"The problem is rap music doesn't offer any resolution. It's not glamorous to end up in jail, or shot, or whatever. With country, more so, there's some degree of resolution, even if it's just that tomorrow's another day and I'll get up and do it again."
In contrast, Atmosphere's lyrics, especially on the new disc, show a more realistic balance to life, whether it's the single mom struggling to make ends meet and bouncing the deadbeat dad in "Dreamer," or reflecting on the dark reality of a party lifestyle spiraled out of control on "Your Glasshouse." Even the little girl ensconced in the backseat of daddy's rolling office, lulled by rap music from "In Her Music Box" paints an ironic picture of the daughter and her dealer father in a torn family.
"I guess in my own way, I'm reconciling that with these songs. I think partially, artists are unconcerned with reacting to that, but I always try to offer some kind of resolution, even if it's just with codependent relationships," Slug said.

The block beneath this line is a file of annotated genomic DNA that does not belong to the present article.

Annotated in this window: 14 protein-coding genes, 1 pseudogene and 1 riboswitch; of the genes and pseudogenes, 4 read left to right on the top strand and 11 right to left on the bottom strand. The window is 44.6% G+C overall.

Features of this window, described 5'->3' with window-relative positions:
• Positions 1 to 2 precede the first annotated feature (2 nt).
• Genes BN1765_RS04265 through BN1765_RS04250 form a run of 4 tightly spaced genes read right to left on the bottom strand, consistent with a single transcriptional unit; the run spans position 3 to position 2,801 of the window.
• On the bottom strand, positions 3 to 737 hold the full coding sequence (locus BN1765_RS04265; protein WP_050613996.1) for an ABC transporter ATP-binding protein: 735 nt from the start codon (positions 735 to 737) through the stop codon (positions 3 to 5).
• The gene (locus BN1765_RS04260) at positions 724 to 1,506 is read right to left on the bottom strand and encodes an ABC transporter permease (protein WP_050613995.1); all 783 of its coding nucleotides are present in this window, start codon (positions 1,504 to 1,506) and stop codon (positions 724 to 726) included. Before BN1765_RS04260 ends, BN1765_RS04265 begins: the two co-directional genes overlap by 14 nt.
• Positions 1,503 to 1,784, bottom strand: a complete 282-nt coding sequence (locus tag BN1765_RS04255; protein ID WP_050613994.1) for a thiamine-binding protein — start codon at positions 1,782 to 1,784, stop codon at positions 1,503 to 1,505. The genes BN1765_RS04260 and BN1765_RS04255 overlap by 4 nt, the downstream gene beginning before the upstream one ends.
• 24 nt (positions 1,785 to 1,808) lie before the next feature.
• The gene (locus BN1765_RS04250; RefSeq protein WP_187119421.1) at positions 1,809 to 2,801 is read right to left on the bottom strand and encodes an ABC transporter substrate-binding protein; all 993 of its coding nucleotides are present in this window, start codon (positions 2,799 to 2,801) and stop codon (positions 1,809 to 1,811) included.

When discussing his outlook on rap music, and his more positive take on the game, Atmosphere's leader "blamed his influences," crediting artists like Chuck D, KRS One and Slick Rick with balancing the good and the bad, especially before the gangsta rap movement.
"'Each one teach one' was the mantra back then, and I'm a descendent of that. Rap music, especially from '86 to '90 was more from the afro-centric consciousness movement, and I still put community first," Slug said.
Well-versed in the hip-hop and rap scene, Slug shook his head saying that even the gangsta rap movement, which he described as originally being a "beautiful thing, getting guys off the streets and employing their friends," turned into a caricature of itself once the industry got involved. That's probably why Atmosphere is doing so well on its own, eschewing the major labels to follow its own path.
"At this point, all the music nerds already know us and know what they think of us, but for people who aren't aware, anyone who might pick this up, feel free to come check us out. If you absolutely hate it, Myspace me and I'll refund your money," Slug said.
Atmosphere is at Cain's Ballroom this Friday night with Abstract Rude, Blueprint and DJ Groove opening, so check it out.
Hitting the Groove